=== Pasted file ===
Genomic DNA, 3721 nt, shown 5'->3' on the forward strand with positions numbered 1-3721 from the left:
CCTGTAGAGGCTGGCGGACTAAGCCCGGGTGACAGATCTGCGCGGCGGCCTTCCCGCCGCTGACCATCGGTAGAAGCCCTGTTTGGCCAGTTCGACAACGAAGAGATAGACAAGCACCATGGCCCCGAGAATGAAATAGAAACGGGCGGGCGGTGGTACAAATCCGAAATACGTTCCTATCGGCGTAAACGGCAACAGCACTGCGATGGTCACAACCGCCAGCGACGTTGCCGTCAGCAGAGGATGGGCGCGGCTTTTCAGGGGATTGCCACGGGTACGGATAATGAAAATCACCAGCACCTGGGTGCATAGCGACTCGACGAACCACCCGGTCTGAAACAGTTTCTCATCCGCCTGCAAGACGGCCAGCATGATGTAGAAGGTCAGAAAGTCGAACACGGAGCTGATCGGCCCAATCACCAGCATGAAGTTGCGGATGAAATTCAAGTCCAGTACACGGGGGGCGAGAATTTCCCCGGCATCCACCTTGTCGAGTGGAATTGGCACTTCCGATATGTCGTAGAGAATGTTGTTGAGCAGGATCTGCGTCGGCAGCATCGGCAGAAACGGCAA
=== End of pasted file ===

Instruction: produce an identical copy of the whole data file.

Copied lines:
Genomic DNA, 3721 nt, shown 5'->3' on the forward strand with positions numbered 1-3721 from the left:
CCTGTAGAGGCTGGCGGACTAAGCCCGGGTGACAGATCTGCGCGGCGGCCTTCCCGCCGCTGACCATCGGTAGAAGCCCTGTTTGGCCAGTTCGACAACGAAGAGATAGACAAGCACCATGGCCCCGAGAATGAAATAGAAACGGGCGGGCGGTGGTACAAATCCGAAATACGTTCCTATCGGCGTAAACGGCAACAGCACTGCGATGGTCACAACCGCCAGCGACGTTGCCGTCAGCAGAGGATGGGCGCGGCTTTTCAGGGGATTGCCACGGGTACGGATAATGAAAATCACCAGCACCTGGGTGCATAGCGACTCGACGAACCACCCGGTCTGAAACAGTTTCTCATCCGCCTGCAAGACGGCCAGCATGATGTAGAAGGTCAGAAAGTCGAACACGGAGCTGATCGGCCCAATCACCAGCATGAAGTTGCGGATGAAATTCAAGTCCAGTACACGGGGGGCGAGAATTTCCCCGGCATCCACCTTGTCGAGTGGAATTGGCACTTCCGATATGTCGTAGAGAATGTTGTTGAGCAGGATCTGCGTCGGCAGCATCGGCAGAAACGGCAA